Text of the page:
Eating For Health                                                                          

IMG_0225This blog is a labour of love and my way of sharing just how important it is to eat in a way that will give your body the nutrients (building blocks) to allow it to efficiently repair and heal itself and thus provide you with long term health.
This site will also furnish you with valuable information based on well researched studies that show the amazing power of food for both good and ill and help dispel some of the food and health myths that have become so ingrained in our thinking.
Hopefully you will find this out for yourself as you try some of the delicious recipes that I will publish on a regular basis.
I would love to hear from you with any comments, favourite recipes, questions/answers and any gems of information that you come across. So don’t be shy, just post a message on this site or contact me by email.
email: paulflamb@yahoo.com.au
I look forward to hearing from you.
Paul Lamb

Take a look at my latest video’s and keep tuned as there will be many more to follow.
Chocolate Energy Nut Balls005

31 Responses to Home

  1. Chie says:

    Hi Paul. The recipes look great! Keep up the great work, Julia! Thank you for sharing your insight and valuable information.

    • Thanks Chie. Much appreciated.
      My aim was to try to do a recipe a day for at least the first few weeks but I’m finding that some recipes I try, though very nutritious, taste very bland and so don’t fit my criteria to put into the blong.

      • Allan Hughes says:

        Hi Paul your ‘ol buddy Allan here. Thought I would post you last nights dinner-
        Courgette fritter-no eggs. Crushed chick peas, feta spring onions olives, dill, lemon rind
        Garlic Mushrooms-pan fried in garlic and soya sauce.
        Greens in Garlic Basil and Lemon-Cavalo Nero [kale],broccoli, green beans.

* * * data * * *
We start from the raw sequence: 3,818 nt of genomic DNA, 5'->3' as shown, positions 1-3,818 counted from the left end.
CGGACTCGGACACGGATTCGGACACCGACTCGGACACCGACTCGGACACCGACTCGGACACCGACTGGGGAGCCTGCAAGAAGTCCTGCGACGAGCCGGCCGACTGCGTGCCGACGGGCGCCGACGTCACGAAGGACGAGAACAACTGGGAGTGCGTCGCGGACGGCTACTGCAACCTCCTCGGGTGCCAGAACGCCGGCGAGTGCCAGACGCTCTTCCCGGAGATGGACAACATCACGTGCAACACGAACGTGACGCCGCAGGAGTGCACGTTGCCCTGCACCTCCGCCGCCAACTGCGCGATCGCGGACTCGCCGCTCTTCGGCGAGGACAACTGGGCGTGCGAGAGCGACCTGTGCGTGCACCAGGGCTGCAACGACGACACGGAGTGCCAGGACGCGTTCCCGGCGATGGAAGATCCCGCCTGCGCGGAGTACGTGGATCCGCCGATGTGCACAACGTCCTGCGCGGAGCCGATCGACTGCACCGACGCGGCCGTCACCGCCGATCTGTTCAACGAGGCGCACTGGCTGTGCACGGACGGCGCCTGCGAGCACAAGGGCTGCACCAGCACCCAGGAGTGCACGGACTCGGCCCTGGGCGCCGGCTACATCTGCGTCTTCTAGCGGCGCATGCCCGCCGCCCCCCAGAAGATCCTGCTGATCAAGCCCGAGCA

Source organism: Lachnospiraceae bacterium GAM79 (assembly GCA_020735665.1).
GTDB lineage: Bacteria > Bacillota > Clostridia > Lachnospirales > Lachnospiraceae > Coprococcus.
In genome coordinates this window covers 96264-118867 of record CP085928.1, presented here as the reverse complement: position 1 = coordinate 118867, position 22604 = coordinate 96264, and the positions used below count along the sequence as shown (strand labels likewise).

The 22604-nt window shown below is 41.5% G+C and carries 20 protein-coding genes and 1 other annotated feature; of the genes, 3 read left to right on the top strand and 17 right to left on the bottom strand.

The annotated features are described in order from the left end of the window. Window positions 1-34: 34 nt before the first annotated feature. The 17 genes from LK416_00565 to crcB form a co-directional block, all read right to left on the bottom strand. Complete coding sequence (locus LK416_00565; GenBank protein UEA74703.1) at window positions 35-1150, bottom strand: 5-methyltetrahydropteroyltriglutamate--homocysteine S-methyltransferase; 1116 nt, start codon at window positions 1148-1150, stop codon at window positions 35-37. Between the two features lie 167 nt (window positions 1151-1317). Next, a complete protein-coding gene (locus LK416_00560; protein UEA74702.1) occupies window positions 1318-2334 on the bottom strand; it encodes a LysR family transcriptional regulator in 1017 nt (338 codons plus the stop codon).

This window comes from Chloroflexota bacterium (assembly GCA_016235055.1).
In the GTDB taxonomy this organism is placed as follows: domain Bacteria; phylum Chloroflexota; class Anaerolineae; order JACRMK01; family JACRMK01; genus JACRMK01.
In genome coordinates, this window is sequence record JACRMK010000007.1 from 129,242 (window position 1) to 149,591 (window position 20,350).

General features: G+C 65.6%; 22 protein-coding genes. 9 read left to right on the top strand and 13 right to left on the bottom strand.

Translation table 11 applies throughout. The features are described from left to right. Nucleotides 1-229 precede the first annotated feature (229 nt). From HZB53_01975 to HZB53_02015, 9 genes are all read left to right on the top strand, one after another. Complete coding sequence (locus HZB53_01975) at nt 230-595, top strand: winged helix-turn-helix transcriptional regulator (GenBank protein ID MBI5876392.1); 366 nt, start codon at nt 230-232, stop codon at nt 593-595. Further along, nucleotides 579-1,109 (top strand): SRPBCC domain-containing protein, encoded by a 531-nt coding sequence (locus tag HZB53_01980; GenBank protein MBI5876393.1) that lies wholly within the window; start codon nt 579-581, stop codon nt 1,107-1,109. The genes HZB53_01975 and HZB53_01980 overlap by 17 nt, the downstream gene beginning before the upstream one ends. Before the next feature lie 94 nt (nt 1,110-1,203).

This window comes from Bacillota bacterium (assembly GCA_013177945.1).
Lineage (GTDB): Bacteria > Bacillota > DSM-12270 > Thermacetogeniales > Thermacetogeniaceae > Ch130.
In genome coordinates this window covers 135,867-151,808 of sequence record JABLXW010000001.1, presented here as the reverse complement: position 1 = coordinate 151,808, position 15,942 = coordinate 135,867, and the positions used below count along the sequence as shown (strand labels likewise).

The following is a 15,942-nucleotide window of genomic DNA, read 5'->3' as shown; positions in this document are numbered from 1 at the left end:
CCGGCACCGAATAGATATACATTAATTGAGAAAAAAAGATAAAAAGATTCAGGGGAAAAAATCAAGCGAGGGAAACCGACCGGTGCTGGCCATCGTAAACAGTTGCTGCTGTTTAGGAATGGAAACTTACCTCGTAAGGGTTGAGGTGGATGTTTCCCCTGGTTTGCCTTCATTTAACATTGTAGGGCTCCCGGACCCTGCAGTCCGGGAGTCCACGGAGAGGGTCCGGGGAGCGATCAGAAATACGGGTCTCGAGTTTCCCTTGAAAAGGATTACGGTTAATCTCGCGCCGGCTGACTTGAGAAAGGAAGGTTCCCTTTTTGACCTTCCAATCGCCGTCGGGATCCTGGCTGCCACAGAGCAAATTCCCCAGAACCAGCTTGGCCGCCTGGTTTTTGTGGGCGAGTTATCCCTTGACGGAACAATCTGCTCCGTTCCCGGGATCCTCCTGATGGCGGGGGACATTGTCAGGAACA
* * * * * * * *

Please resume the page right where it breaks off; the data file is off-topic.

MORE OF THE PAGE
Roasted Celeriac slices.
        Cheers al

      • Great to hear from you again Allan. Even better to hear that you are eating so healthily.

  2. Chris Poyser says:

    Christine Poyser says thank you for the book and she’ll call you this weekend. She told me you had a vegan blog up and we managed to track you down through the powers of Google. It’s looking really good, lots of hits already!

    • Thanks Chris and Christine. The China Study really is an amazing book with scientifically proven conclusive evidence that the major causes of many of the chronic health conditions that we have come to accept as the inevitable result of aging are in fact due to excessive consumption of animal protein along with the minimal consumption of whole-food, plants.
      Start off by reading the 7 page Introduction, published in this blog, as it will give you the confidence in the methodology used in the study as well as Professor Campbell himself and enthuse you to continue reading in greater detail.

  3. Somer says:

    Paul, this is awesome! I love fellow bloggers getting the message out there!

  4. Informative article, just what I was looking for.

  5. Edda Exler says:

    Angina is also called as angina pectoris and this gives you chest pains which are very painful and can cause lot of stress. This pain is mainly due to myocardial ischemia which means lack of daily quota of blood and oxygen supply to the heart muscle. The reason for lagging behind in supply is mainly due blockages in one or more arteries of the heart.This pain is mainly felt as an uncomfortable pressure, heaviness, squeezing of the muscles, tightening and the continuous ache. This pain is mainly felt in the breastbone and branches out in areas like the neck, jaw, thigh, arms, back, shoulder and sometimes in rare incidents may also occur in teeth.-

    Our own web site

    • Thanks Edda.
      This is an extract from Dr Joel Fuhrman’s book, “Eat to Live” where he mentions numerous other chronic health conditions, as well as Angina, which are caused by the food we eat and lifestyle we live;

      Food Is the Cure

      Patients are told that food has nothing to do with the diseases they develop. Dermatologists insist that food has nothing to do with acne, rheumatologists insist that food has nothing to do with rheumatoid arthritis, and gastroenterologists insist that food has nothing to do with irritable and inflammatory bowel disease. Even cardiologists have been resistant to accept the accumulating evidence that atherosclerosis is entirely avoidable. Most of them still believe that coronary artery disease and angina require the invasive treatment of surgery and are not reversible with nutritional intervention. Most physicians have no experience in treating disease naturally with nutritional excellence, and some physicians who don’t know about it are convinced it is not possible.

      Dietary-Caused Illnesses with High Prevalence:

      Acne, appendicitis, atherosclerosis, diabetes (adult), fibromyalgia, gout, high blood pressure, irritable bowel syndrome, macular degeneration, sexual dysfunction, allergies, asthma, constipation, diverticulosis, gallstones, headaches, hypoglycemic symptoms, kidney stones, musculoskeletal pain, stroke, angina, arthritis, colonic polyps, esophagitis gastritis, haemorrhoids, indigestion, lumbar spine syndromes, osteoporosis, uterine fibroids.